“Sailing is not as it was before”, these are the famous lines of several seasoned sailors who observe that work on board and crew relationships have changed drastically through the years. These days, the challenge is isolation. We have seen poor group cohesion, and lack of communication in teams, directly affect the mental health of crew, notes Ms. Gisa R. Paredes, M.A., RPsy (WellAtSea).
he study of Positive Psychology, which emerged in the 90’s, offers us a few things on engaging our teams to stay mentally and physically well in times such as this.
Gratitude, according to researchers, has been called an “empathic emotion” (Lazarus & Lazarus, 1994) because it is predicated on the capacity for recognizing the beneficial actions of other people in one’s life. This is also known as Dispositional Gratitude – the ability or life orientation to notice and appreciate what is positive in the world around them. Research shows that people who possess dispositional gratitude tend to engage themselves more in healthy activities for the reasons below:
1. They see everything as a gift
According to Emmons and McCullough (2003), people who see everything in life as a gift and who count their blessings are more likely to have better vitality and agility. When someone is able to see value in their lives, they are able to keep an active lifestyle that may result to better relationships with the people they encounter – causing ripple effects through teams and communities.
2. They possess positive affect traits
Trait affect refers to the ability of individuals to experience certain emotions across situations over time. Positive affect traits are the likes of cheerfulness, pride, enthusiasm, energy, and joy. Research shows that practicing gratitude through time can help individuals achieve higher levels of positive emotions.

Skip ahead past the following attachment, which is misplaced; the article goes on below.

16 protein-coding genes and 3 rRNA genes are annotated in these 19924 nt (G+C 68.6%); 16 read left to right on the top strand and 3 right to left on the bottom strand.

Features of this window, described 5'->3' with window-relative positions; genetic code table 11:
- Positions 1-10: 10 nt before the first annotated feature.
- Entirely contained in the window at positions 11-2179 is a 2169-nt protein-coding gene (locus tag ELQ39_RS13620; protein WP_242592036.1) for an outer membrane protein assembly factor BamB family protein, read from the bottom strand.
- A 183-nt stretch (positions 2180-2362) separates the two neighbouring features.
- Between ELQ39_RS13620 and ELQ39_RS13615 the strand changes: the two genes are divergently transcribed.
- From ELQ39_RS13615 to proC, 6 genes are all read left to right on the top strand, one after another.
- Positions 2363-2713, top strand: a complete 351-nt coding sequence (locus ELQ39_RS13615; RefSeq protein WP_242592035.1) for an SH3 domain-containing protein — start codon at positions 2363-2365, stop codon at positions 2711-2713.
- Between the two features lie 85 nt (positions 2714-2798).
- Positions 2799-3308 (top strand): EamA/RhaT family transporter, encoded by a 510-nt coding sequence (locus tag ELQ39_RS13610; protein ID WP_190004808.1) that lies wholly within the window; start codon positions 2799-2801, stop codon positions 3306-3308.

3. They have high levels of extraversion and low levels of neuroticism
Neuroticism is a trait disposition that psychologists use to refer someone who may experience the world as a threat. When someone is neurotic, they may experience negative emotions like anger, irritability, and poor self-esteem. Positive psychologist, Barbara Fredrickson’s Broaden and Build Theory teaches us that when we feel good, we expand and reach out to others. Gratitude studies have shown that when people are happy, they are more agreeable, easier to get along with, and are open to new ideas and activities.
We can support our seafarers by simply communicating gratitude and actively making gratitude a part of our culture. In our experience in WellAtSea, we have witnessed change in several teams that have taken the time to express their gratitude towards one another, keeping each other’s best interest in mind. With better group cohesion, individuals feel like they are a part of the team, and are more likely to sail with the same employer when there are systems in place to protect their well-being.
The views presented hereabove are only those of the author and do not necessarily those of SAFETY4SEA and are for information sharing and discussion purposes only.